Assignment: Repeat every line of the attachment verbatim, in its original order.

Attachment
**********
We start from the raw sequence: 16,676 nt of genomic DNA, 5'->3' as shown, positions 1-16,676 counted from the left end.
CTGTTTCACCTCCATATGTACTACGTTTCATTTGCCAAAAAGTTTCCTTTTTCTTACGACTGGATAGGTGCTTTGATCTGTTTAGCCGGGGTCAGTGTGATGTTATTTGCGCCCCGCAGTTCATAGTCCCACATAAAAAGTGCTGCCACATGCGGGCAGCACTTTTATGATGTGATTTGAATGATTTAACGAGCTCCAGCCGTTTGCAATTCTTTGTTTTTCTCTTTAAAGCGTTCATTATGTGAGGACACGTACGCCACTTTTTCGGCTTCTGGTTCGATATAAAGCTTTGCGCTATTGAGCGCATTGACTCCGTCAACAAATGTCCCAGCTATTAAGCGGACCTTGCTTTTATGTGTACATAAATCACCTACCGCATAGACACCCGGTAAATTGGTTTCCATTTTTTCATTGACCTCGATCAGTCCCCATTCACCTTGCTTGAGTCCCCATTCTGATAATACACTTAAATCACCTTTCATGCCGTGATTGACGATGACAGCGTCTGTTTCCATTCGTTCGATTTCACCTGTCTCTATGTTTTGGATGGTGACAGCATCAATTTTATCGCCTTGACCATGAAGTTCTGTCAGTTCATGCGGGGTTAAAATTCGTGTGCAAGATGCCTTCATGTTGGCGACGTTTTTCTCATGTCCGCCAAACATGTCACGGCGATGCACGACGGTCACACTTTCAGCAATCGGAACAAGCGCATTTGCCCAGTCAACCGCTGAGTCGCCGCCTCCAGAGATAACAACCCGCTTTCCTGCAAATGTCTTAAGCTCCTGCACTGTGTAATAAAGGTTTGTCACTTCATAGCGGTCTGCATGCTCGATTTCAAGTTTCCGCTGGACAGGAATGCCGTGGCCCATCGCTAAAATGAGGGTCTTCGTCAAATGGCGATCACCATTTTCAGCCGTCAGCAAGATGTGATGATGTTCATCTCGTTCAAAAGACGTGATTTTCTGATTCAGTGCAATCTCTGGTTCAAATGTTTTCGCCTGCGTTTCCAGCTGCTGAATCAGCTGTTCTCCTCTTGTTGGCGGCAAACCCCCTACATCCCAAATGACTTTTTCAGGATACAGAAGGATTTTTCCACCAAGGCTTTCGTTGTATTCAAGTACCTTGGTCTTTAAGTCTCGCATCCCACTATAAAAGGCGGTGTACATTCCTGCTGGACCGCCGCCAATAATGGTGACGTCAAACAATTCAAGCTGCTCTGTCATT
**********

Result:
We start from the raw sequence: 16,676 nt of genomic DNA, 5'->3' as shown, positions 1-16,676 counted from the left end.
CTGTTTCACCTCCATATGTACTACGTTTCATTTGCCAAAAAGTTTCCTTTTTCTTACGACTGGATAGGTGCTTTGATCTGTTTAGCCGGGGTCAGTGTGATGTTATTTGCGCCCCGCAGTTCATAGTCCCACATAAAAAGTGCTGCCACATGCGGGCAGCACTTTTATGATGTGATTTGAATGATTTAACGAGCTCCAGCCGTTTGCAATTCTTTGTTTTTCTCTTTAAAGCGTTCATTATGTGAGGACACGTACGCCACTTTTTCGGCTTCTGGTTCGATATAAAGCTTTGCGCTATTGAGCGCATTGACTCCGTCAACAAATGTCCCAGCTATTAAGCGGACCTTGCTTTTATGTGTACATAAATCACCTACCGCATAGACACCCGGTAAATTGGTTTCCATTTTTTCATTGACCTCGATCAGTCCCCATTCACCTTGCTTGAGTCCCCATTCTGATAATACACTTAAATCACCTTTCATGCCGTGATTGACGATGACAGCGTCTGTTTCCATTCGTTCGATTTCACCTGTCTCTATGTTTTGGATGGTGACAGCATCAATTTTATCGCCTTGACCATGAAGTTCTGTCAGTTCATGCGGGGTTAAAATTCGTGTGCAAGATGCCTTCATGTTGGCGACGTTTTTCTCATGTCCGCCAAACATGTCACGGCGATGCACGACGGTCACACTTTCAGCAATCGGAACAAGCGCATTTGCCCAGTCAACCGCTGAGTCGCCGCCTCCAGAGATAACAACCCGCTTTCCTGCAAATGTCTTAAGCTCCTGCACTGTGTAATAAAGGTTTGTCACTTCATAGCGGTCTGCATGCTCGATTTCAAGTTTCCGCTGGACAGGAATGCCGTGGCCCATCGCTAAAATGAGGGTCTTCGTCAAATGGCGATCACCATTTTCAGCCGTCAGCAAGATGTGATGATGTTCATCTCGTTCAAAAGACGTGATTTTCTGATTCAGTGCAATCTCTGGTTCAAATGTTTTCGCCTGCGTTTCCAGCTGCTGAATCAGCTGTTCTCCTCTTGTTGGCGGCAAACCCCCTACATCCCAAATGACTTTTTCAGGATACAGAAGGATTTTTCCACCAAGGCTTTCGTTGTATTCAAGTACCTTGGTCTTTAAGTCTCGCATCCCACTATAAAAGGCGGTGTACATTCCTGCTGGACCGCCGCCAATAATGGTGACGTCAAACAATTCAAGCTGCTCTGTCATT